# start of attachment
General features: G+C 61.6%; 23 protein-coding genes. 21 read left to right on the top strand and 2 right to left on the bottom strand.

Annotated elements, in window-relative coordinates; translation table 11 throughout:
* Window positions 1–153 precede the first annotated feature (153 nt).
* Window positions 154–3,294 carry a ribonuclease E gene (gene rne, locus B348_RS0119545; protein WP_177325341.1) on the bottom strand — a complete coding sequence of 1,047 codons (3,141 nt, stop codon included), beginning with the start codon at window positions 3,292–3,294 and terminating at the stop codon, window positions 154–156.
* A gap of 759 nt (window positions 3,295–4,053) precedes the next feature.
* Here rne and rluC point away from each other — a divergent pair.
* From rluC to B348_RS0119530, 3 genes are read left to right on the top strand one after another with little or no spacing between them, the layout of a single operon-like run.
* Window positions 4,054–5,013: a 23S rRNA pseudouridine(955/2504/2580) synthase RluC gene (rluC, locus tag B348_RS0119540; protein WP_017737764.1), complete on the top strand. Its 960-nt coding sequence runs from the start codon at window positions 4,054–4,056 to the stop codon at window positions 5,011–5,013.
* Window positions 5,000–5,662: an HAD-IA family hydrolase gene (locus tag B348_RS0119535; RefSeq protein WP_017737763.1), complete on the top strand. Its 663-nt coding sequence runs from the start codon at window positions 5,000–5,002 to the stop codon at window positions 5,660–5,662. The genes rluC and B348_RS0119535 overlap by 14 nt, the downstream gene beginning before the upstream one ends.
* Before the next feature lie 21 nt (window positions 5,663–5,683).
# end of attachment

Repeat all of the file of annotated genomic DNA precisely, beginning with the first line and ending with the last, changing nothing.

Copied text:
General features: G+C 61.6%; 23 protein-coding genes. 21 read left to right on the top strand and 2 right to left on the bottom strand.

Annotated elements, in window-relative coordinates; translation table 11 throughout:
* Window positions 1–153 precede the first annotated feature (153 nt).
* Window positions 154–3,294 carry a ribonuclease E gene (gene rne, locus B348_RS0119545; protein WP_177325341.1) on the bottom strand — a complete coding sequence of 1,047 codons (3,141 nt, stop codon included), beginning with the start codon at window positions 3,292–3,294 and terminating at the stop codon, window positions 154–156.
* A gap of 759 nt (window positions 3,295–4,053) precedes the next feature.
* Here rne and rluC point away from each other — a divergent pair.
* From rluC to B348_RS0119530, 3 genes are read left to right on the top strand one after another with little or no spacing between them, the layout of a single operon-like run.
* Window positions 4,054–5,013: a 23S rRNA pseudouridine(955/2504/2580) synthase RluC gene (rluC, locus tag B348_RS0119540; protein WP_017737764.1), complete on the top strand. Its 960-nt coding sequence runs from the start codon at window positions 4,054–4,056 to the stop codon at window positions 5,011–5,013.
* Window positions 5,000–5,662: an HAD-IA family hydrolase gene (locus tag B348_RS0119535; RefSeq protein WP_017737763.1), complete on the top strand. Its 663-nt coding sequence runs from the start codon at window positions 5,000–5,002 to the stop codon at window positions 5,660–5,662. The genes rluC and B348_RS0119535 overlap by 14 nt, the downstream gene beginning before the upstream one ends.
* Before the next feature lie 21 nt (window positions 5,663–5,683).